Graham Chronofighter Superlight Carbon Tourbillograph

This year, the Graham Chronofighter Superlight Carbon Tourbillograph celebrated its 10th anniversary. A technical tour de force, the inaugural version of this watch combined a tourbillon and chronograph. Recently, the Swiss brand released a new version of this former great, endowed with the same complications, but encompassing cutting-edge materials. Angus Davies explores the latest arrival from the independent company, regarded as a chronograph specialist.

Graham, the high-end watch firm from La Chaux-de-Fonds, has gained an enviable reputation for selling distinctive, eye-catching chronographs. The brand has differentiated its products from competitors’ models by equipping most of its chronographs with an ingenious trigger system, which sits on the left flank of the case. With an intuitive flex of the thumb, the chronograph can be actuated or halted within the blink of an eye.

When timing an interval, the lag between observing an event and starting/stopping the chronograph has a significant influence on the validity of the time measured. Over the years, I have worn several Graham watches and I have always found the trigger system to be an instinctive interface between the wearer and watch, mitigating said ‘lag’.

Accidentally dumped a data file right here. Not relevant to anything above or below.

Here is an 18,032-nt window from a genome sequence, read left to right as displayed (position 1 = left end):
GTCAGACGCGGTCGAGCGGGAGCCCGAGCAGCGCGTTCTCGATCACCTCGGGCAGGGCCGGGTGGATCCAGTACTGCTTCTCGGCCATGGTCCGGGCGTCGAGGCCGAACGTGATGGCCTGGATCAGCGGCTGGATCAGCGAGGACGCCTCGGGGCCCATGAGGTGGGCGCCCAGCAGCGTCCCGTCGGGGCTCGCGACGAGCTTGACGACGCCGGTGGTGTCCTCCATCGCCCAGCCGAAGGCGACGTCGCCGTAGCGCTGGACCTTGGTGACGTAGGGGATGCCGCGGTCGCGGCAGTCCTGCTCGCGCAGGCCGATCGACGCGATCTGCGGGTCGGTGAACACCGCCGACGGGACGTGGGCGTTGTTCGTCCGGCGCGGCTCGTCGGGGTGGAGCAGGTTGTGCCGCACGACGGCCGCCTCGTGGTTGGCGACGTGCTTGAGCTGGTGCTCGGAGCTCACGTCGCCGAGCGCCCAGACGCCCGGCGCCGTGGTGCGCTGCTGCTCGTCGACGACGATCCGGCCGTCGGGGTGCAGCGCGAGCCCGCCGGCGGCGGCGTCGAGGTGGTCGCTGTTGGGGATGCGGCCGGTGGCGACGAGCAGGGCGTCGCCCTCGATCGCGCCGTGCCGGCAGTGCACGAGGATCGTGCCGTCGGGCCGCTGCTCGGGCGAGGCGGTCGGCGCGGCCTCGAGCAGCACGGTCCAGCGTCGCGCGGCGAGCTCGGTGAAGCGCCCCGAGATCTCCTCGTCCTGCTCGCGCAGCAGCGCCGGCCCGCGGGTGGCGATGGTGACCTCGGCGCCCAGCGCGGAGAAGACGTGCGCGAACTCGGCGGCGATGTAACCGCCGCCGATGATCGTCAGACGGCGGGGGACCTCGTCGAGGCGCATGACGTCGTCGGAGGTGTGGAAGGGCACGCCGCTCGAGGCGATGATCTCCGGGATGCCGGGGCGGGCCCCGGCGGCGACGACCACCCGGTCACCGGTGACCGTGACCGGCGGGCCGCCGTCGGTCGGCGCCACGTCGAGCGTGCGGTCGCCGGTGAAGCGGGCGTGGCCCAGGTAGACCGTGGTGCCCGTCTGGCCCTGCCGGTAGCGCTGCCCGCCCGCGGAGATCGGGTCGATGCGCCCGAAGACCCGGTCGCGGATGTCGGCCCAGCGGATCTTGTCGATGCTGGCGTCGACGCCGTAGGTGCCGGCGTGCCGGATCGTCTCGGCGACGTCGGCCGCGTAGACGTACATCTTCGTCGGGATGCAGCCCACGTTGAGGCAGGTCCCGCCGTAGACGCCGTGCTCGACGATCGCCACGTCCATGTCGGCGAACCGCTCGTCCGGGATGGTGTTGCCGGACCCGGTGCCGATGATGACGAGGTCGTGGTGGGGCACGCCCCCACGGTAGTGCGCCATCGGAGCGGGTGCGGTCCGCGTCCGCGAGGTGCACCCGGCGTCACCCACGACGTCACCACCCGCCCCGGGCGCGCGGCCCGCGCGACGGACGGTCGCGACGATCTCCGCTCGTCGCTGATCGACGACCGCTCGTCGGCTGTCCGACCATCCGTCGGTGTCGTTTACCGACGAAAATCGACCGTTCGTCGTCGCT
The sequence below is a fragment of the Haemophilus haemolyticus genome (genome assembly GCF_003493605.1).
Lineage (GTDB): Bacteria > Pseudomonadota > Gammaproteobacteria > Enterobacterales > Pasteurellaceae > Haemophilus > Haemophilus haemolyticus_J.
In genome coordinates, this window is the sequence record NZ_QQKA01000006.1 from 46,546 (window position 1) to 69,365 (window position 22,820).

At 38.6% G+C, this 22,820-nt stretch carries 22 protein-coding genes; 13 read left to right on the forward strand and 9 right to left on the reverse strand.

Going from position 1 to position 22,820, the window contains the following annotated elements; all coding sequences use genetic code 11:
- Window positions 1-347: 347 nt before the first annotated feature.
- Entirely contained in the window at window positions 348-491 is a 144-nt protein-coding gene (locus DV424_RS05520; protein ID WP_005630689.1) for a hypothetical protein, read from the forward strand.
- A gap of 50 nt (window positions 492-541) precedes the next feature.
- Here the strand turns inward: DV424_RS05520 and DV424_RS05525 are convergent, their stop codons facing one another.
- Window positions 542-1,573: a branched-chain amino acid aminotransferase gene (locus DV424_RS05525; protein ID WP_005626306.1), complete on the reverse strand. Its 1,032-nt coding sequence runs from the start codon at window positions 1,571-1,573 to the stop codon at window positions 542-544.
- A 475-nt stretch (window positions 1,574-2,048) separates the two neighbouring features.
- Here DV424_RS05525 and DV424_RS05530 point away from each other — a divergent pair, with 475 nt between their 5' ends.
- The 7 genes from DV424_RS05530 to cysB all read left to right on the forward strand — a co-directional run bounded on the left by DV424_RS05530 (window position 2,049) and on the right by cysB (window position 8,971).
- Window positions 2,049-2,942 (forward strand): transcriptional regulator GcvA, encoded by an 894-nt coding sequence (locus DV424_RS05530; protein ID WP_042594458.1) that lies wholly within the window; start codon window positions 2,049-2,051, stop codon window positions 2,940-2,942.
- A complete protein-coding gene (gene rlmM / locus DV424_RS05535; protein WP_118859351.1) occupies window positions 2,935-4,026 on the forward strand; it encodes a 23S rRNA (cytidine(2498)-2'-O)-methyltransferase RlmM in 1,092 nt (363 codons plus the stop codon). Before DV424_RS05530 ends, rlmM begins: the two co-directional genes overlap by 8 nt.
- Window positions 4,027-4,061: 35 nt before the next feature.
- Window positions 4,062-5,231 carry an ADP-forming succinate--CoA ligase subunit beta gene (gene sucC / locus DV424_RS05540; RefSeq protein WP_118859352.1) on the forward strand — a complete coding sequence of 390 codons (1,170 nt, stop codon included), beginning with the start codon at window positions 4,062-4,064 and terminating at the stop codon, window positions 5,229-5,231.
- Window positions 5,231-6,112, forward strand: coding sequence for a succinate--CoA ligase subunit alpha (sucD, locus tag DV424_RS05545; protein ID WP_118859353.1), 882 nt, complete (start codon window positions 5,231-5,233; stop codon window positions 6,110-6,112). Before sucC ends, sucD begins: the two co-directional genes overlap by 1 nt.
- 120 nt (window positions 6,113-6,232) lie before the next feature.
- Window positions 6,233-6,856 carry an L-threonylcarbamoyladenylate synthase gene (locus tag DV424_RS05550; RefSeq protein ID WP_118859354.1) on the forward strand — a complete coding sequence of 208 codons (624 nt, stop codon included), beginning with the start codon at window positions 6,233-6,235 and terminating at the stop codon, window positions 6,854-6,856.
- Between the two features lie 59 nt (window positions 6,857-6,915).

Approximately 10 years ago, Graham paired a chronograph with one of the most coveted complications, a tourbillon. The model was aptly named the ‘Tourbillograph’. Now, the Swiss marque has chosen to rekindle this former great, creating a new Tourbillograph for today’s watch buying audience.

The tourbillon was invented by Abraham-Louis Breguet and subsequently patented in 1801. The Swiss watchmaker identified that gravity could adversely affect the regulating organ of a pocket watch. By placing the regulating organ within a rotating cage, which in turn revolves 360° every minute, gravitational errors are averaged out. Now pocket watches are no longer popular, the tourbillon, or ‘whirlwind’, has become the must-have wristwatch complication.

By equipping this model with a tourbillon, the luxury firm has looked to the past, while at the same time embracing the future with contemporary styling. The 47mm case is constructed from black carbon composite. Furthermore, the bezel, buckle, dial and trigger are formed of black carbon (3K carbon frame). This stealthy-toned ensemble exhibits a neoteric character and proffers an incredibly low mass. Indeed, the whole of the watch weighs less than 100g.

The dial